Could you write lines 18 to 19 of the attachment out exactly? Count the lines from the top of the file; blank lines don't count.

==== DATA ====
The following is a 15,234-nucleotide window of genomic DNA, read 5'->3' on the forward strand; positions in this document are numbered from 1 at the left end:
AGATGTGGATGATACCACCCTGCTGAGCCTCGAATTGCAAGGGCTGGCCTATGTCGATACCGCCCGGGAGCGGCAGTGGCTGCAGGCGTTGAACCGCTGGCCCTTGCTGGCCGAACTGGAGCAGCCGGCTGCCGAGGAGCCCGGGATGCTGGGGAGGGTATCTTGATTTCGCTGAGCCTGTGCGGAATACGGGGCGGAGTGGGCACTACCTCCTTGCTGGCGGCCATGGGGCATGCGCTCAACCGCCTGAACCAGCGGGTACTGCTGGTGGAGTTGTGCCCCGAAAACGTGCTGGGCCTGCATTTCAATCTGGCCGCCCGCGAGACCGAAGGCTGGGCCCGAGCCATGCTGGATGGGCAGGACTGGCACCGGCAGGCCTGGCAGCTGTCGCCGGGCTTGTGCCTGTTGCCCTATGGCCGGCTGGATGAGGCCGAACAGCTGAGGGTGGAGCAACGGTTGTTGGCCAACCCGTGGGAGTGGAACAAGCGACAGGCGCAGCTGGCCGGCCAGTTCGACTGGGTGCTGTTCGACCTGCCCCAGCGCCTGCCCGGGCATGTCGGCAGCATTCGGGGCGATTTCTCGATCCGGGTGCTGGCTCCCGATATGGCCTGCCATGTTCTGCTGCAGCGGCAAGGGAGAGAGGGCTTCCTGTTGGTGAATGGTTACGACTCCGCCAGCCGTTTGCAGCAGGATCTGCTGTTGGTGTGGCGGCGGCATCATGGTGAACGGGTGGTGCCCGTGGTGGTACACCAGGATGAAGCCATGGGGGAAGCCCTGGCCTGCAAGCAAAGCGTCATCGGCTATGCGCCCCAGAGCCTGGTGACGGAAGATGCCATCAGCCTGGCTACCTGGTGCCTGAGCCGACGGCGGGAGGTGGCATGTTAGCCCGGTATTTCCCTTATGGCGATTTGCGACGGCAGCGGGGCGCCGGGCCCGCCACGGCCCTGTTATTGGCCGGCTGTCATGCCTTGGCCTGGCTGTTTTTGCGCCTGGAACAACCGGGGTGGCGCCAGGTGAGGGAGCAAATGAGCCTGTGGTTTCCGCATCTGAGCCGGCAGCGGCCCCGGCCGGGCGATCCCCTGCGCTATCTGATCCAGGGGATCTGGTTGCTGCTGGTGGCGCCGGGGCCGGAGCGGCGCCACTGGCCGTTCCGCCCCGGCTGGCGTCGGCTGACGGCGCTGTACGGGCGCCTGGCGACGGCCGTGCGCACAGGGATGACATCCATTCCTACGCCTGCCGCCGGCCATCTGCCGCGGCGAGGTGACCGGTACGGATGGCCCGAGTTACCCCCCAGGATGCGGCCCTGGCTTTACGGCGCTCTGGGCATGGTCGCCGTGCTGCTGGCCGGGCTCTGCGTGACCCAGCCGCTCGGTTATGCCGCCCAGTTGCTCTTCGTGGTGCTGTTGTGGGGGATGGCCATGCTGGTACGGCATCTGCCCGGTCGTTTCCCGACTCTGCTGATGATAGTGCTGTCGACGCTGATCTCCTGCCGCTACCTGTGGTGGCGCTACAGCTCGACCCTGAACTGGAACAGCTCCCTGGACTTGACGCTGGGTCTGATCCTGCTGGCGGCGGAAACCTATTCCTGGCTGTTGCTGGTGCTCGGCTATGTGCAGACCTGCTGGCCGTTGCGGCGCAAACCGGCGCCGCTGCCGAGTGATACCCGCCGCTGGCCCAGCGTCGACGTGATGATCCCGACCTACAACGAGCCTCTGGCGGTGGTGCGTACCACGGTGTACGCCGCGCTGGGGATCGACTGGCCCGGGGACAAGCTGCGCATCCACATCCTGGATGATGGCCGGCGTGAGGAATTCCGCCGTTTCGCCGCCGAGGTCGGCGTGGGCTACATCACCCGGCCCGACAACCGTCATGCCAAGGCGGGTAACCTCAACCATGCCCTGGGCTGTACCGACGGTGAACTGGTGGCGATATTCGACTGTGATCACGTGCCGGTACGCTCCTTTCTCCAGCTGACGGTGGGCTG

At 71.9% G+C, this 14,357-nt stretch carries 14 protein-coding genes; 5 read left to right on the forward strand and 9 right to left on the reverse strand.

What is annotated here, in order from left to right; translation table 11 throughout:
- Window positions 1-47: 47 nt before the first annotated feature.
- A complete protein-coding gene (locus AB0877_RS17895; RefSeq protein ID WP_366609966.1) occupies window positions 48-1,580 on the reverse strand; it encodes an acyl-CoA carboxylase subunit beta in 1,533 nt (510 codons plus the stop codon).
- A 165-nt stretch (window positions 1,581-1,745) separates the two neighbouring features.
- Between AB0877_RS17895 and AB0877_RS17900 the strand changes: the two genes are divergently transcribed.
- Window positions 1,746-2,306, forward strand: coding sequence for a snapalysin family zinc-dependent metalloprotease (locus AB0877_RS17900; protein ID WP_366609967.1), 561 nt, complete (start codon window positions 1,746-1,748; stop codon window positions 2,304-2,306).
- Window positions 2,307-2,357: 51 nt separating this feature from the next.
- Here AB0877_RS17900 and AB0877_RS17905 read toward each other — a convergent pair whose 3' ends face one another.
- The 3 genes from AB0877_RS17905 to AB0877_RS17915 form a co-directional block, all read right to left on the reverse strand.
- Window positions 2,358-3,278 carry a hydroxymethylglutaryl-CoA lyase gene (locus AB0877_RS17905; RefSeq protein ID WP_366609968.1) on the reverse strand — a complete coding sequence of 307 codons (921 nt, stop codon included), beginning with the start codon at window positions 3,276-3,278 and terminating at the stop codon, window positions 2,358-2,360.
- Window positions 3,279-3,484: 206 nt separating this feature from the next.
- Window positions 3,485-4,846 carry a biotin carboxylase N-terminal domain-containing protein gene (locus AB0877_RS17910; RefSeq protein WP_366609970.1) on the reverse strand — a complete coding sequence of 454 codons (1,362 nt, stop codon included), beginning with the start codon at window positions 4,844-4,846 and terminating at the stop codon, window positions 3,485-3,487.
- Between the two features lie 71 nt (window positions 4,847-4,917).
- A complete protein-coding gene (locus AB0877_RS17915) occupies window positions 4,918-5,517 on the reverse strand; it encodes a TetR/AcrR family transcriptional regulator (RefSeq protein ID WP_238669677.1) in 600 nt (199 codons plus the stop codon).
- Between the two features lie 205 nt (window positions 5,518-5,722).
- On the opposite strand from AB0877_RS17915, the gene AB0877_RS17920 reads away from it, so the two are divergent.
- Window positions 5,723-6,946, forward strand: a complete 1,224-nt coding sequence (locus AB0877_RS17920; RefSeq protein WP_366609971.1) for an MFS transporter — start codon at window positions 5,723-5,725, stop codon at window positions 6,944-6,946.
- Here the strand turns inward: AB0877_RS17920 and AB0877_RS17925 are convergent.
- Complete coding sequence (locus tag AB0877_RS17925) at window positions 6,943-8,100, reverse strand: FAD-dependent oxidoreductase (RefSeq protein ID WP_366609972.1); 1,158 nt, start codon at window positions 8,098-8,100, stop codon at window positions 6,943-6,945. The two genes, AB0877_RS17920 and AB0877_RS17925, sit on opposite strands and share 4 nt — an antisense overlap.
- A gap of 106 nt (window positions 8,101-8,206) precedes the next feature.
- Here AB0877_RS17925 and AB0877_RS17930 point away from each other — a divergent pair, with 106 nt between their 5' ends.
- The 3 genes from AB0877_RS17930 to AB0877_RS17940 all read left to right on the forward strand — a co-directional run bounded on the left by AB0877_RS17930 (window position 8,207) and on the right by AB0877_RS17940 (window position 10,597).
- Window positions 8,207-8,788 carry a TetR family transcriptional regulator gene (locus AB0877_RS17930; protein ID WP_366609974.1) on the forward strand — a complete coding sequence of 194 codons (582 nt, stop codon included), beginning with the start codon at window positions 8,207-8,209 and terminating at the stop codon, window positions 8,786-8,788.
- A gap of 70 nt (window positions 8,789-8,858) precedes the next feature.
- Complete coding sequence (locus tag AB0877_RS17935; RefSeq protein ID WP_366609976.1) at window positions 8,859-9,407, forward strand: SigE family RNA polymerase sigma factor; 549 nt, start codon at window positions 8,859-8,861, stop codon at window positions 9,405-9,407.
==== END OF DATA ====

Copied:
- Between the two features lie 205 nt (window positions 5,518-5,722).
- On the opposite strand from AB0877_RS17915, the gene AB0877_RS17920 reads away from it, so the two are divergent.